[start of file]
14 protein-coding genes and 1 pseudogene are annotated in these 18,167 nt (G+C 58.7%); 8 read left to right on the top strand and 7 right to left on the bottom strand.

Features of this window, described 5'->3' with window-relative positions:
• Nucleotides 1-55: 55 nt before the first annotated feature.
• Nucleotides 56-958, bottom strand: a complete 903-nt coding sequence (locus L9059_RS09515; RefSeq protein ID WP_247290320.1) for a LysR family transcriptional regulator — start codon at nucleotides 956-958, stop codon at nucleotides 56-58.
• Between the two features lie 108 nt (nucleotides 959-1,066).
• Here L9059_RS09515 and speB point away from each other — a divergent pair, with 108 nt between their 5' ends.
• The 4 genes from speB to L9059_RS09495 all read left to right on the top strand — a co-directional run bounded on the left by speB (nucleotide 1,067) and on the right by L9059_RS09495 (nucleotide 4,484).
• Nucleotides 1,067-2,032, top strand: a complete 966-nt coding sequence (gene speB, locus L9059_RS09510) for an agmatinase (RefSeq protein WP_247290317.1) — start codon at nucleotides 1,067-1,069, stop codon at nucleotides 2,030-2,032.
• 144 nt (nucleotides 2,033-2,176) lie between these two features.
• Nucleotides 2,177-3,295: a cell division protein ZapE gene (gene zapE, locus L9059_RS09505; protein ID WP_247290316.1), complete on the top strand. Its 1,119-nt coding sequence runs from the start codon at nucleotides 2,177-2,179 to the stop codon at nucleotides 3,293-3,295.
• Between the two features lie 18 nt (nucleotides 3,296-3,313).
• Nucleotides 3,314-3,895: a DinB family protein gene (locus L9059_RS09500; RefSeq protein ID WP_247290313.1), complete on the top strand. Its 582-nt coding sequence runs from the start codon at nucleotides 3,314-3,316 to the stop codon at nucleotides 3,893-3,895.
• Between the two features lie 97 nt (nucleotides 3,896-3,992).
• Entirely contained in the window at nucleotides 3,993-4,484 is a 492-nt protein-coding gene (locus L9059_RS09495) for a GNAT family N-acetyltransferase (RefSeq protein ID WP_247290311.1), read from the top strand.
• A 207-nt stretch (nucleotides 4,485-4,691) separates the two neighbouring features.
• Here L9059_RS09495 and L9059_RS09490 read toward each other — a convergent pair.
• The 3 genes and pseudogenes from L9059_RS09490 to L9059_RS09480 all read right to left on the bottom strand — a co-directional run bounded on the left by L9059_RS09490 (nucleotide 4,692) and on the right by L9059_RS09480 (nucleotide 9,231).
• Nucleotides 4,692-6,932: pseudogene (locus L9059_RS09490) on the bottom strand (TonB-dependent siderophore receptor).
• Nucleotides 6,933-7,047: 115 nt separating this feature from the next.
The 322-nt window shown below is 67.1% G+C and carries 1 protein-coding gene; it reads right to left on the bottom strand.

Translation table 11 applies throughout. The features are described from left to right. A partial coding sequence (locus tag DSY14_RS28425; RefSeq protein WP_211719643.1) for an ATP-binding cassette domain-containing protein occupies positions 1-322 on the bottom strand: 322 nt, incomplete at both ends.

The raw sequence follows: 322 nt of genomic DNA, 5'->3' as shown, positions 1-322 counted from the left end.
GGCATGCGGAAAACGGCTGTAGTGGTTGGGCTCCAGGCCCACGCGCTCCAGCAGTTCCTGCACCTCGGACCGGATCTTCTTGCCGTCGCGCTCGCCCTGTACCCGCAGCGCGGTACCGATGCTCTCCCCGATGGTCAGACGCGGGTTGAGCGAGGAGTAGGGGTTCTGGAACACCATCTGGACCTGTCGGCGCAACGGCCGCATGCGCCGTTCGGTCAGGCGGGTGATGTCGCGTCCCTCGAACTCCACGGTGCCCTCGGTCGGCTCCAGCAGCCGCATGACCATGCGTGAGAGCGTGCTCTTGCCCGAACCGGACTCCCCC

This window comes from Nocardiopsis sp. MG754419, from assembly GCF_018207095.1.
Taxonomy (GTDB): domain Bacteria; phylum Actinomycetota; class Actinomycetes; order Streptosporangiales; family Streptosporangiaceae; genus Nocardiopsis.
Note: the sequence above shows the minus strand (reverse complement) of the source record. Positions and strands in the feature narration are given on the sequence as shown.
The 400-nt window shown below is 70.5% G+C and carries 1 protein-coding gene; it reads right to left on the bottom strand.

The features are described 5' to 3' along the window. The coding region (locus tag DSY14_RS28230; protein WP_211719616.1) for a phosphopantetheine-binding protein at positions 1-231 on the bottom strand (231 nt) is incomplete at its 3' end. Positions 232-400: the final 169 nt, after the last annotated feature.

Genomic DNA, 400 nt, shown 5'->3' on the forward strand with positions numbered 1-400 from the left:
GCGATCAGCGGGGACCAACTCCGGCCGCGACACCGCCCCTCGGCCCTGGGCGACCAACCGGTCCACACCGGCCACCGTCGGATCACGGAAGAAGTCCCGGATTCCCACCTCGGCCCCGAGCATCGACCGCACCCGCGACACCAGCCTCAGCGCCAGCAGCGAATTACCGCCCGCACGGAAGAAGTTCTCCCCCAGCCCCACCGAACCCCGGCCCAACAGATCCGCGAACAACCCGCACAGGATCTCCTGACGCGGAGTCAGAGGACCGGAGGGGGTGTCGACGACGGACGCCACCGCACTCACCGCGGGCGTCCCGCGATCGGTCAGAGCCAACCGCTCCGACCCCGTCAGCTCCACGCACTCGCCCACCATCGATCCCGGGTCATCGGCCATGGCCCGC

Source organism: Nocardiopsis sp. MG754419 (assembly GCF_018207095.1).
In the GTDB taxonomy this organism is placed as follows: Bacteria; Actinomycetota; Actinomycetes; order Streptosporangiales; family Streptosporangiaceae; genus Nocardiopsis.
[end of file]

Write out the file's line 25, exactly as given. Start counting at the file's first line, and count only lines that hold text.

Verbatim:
Taxonomy (GTDB): domain Bacteria; phylum Actinomycetota; class Actinomycetes; order Streptosporangiales; family Streptosporangiaceae; genus Nocardiopsis.